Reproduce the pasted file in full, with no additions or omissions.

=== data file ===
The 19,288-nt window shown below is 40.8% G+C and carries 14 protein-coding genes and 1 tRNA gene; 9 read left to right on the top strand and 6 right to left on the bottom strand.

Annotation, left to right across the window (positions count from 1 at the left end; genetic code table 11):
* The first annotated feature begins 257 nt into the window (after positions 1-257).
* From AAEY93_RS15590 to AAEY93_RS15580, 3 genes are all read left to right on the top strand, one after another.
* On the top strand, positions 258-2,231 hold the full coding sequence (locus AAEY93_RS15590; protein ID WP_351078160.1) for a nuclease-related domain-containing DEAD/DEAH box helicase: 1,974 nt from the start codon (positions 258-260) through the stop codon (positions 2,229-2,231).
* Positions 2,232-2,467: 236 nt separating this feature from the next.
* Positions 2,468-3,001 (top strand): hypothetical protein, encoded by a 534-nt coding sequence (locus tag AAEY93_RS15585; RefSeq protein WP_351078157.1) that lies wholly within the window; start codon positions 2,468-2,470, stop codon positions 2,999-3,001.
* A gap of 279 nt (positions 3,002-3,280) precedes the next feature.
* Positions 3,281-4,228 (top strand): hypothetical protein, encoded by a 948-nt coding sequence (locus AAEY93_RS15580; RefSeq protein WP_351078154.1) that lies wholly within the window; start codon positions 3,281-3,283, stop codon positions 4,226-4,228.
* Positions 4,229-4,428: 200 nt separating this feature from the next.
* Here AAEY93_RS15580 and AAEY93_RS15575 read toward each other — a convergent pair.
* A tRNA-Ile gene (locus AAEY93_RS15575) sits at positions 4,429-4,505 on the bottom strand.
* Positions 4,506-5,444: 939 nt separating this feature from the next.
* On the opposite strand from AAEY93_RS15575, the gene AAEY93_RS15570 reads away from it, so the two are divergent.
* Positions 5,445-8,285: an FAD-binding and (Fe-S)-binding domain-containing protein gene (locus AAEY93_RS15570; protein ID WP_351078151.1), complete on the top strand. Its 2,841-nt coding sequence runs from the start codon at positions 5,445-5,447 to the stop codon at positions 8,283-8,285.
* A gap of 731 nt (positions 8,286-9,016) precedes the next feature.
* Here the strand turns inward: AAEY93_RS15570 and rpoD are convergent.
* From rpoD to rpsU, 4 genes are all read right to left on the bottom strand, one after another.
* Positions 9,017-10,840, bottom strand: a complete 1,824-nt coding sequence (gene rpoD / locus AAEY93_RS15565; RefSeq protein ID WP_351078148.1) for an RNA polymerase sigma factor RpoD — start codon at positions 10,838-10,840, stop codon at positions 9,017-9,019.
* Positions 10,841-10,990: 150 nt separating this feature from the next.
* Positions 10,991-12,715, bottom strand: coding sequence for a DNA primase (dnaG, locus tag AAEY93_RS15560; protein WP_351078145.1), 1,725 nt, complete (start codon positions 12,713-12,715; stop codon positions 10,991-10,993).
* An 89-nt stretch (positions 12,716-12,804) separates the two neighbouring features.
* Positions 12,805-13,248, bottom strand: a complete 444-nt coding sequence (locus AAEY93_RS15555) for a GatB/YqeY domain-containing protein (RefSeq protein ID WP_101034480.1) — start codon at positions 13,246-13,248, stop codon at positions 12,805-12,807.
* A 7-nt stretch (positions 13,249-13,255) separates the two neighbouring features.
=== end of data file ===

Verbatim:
The 19,288-nt window shown below is 40.8% G+C and carries 14 protein-coding genes and 1 tRNA gene; 9 read left to right on the top strand and 6 right to left on the bottom strand.

Annotation, left to right across the window (positions count from 1 at the left end; genetic code table 11):
* The first annotated feature begins 257 nt into the window (after positions 1-257).
* From AAEY93_RS15590 to AAEY93_RS15580, 3 genes are all read left to right on the top strand, one after another.
* On the top strand, positions 258-2,231 hold the full coding sequence (locus AAEY93_RS15590; protein ID WP_351078160.1) for a nuclease-related domain-containing DEAD/DEAH box helicase: 1,974 nt from the start codon (positions 258-260) through the stop codon (positions 2,229-2,231).
* Positions 2,232-2,467: 236 nt separating this feature from the next.
* Positions 2,468-3,001 (top strand): hypothetical protein, encoded by a 534-nt coding sequence (locus tag AAEY93_RS15585; RefSeq protein WP_351078157.1) that lies wholly within the window; start codon positions 2,468-2,470, stop codon positions 2,999-3,001.
* A gap of 279 nt (positions 3,002-3,280) precedes the next feature.
* Positions 3,281-4,228 (top strand): hypothetical protein, encoded by a 948-nt coding sequence (locus AAEY93_RS15580; RefSeq protein WP_351078154.1) that lies wholly within the window; start codon positions 3,281-3,283, stop codon positions 4,226-4,228.
* Positions 4,229-4,428: 200 nt separating this feature from the next.
* Here AAEY93_RS15580 and AAEY93_RS15575 read toward each other — a convergent pair.
* A tRNA-Ile gene (locus AAEY93_RS15575) sits at positions 4,429-4,505 on the bottom strand.
* Positions 4,506-5,444: 939 nt separating this feature from the next.
* On the opposite strand from AAEY93_RS15575, the gene AAEY93_RS15570 reads away from it, so the two are divergent.
* Positions 5,445-8,285: an FAD-binding and (Fe-S)-binding domain-containing protein gene (locus AAEY93_RS15570; protein ID WP_351078151.1), complete on the top strand. Its 2,841-nt coding sequence runs from the start codon at positions 5,445-5,447 to the stop codon at positions 8,283-8,285.
* A gap of 731 nt (positions 8,286-9,016) precedes the next feature.
* Here the strand turns inward: AAEY93_RS15570 and rpoD are convergent.
* From rpoD to rpsU, 4 genes are all read right to left on the bottom strand, one after another.
* Positions 9,017-10,840, bottom strand: a complete 1,824-nt coding sequence (gene rpoD / locus AAEY93_RS15565; RefSeq protein ID WP_351078148.1) for an RNA polymerase sigma factor RpoD — start codon at positions 10,838-10,840, stop codon at positions 9,017-9,019.
* Positions 10,841-10,990: 150 nt separating this feature from the next.
* Positions 10,991-12,715, bottom strand: coding sequence for a DNA primase (dnaG, locus tag AAEY93_RS15560; protein WP_351078145.1), 1,725 nt, complete (start codon positions 12,713-12,715; stop codon positions 10,991-10,993).
* An 89-nt stretch (positions 12,716-12,804) separates the two neighbouring features.
* Positions 12,805-13,248, bottom strand: a complete 444-nt coding sequence (locus AAEY93_RS15555) for a GatB/YqeY domain-containing protein (RefSeq protein ID WP_101034480.1) — start codon at positions 13,246-13,248, stop codon at positions 12,805-12,807.
* A 7-nt stretch (positions 13,249-13,255) separates the two neighbouring features.